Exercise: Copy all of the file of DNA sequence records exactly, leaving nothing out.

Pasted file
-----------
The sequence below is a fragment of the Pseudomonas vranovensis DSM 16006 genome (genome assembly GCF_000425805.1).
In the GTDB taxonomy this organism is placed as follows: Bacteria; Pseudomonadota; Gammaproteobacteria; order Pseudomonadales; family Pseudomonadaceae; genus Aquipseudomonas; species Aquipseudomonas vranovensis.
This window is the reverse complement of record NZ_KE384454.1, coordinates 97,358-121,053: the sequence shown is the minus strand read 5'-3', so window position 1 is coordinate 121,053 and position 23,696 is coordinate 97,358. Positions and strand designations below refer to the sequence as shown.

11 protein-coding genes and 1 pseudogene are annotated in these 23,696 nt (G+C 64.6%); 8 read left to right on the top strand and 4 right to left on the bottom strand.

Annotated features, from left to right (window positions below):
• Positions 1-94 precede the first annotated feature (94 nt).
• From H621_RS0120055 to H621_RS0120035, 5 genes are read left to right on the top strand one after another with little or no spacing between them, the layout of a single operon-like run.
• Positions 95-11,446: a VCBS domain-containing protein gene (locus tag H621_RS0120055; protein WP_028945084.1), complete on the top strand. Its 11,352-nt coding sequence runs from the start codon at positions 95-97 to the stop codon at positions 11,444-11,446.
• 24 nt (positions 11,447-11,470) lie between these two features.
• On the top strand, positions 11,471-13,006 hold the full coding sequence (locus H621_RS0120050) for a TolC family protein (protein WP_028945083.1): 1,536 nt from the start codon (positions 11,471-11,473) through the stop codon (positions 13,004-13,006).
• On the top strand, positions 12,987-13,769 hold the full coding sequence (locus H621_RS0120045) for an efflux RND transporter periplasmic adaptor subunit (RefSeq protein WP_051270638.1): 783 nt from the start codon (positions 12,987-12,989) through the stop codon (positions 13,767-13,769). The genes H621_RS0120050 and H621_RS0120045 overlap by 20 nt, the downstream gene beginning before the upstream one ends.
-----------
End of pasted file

The sequence below is a fragment of the Pseudomonas vranovensis DSM 16006 genome (genome assembly GCF_000425805.1).
In the GTDB taxonomy this organism is placed as follows: Bacteria; Pseudomonadota; Gammaproteobacteria; order Pseudomonadales; family Pseudomonadaceae; genus Aquipseudomonas; species Aquipseudomonas vranovensis.
This window is the reverse complement of record NZ_KE384454.1, coordinates 97,358-121,053: the sequence shown is the minus strand read 5'-3', so window position 1 is coordinate 121,053 and position 23,696 is coordinate 97,358. Positions and strand designations below refer to the sequence as shown.

11 protein-coding genes and 1 pseudogene are annotated in these 23,696 nt (G+C 64.6%); 8 read left to right on the top strand and 4 right to left on the bottom strand.

Annotated features, from left to right (window positions below):
• Positions 1-94 precede the first annotated feature (94 nt).
• From H621_RS0120055 to H621_RS0120035, 5 genes are read left to right on the top strand one after another with little or no spacing between them, the layout of a single operon-like run.
• Positions 95-11,446: a VCBS domain-containing protein gene (locus tag H621_RS0120055; protein WP_028945084.1), complete on the top strand. Its 11,352-nt coding sequence runs from the start codon at positions 95-97 to the stop codon at positions 11,444-11,446.
• 24 nt (positions 11,447-11,470) lie between these two features.
• On the top strand, positions 11,471-13,006 hold the full coding sequence (locus H621_RS0120050) for a TolC family protein (protein WP_028945083.1): 1,536 nt from the start codon (positions 11,471-11,473) through the stop codon (positions 13,004-13,006).
• On the top strand, positions 12,987-13,769 hold the full coding sequence (locus H621_RS0120045) for an efflux RND transporter periplasmic adaptor subunit (RefSeq protein WP_051270638.1): 783 nt from the start codon (positions 12,987-12,989) through the stop codon (positions 13,767-13,769). The genes H621_RS0120050 and H621_RS0120045 overlap by 20 nt, the downstream gene beginning before the upstream one ends.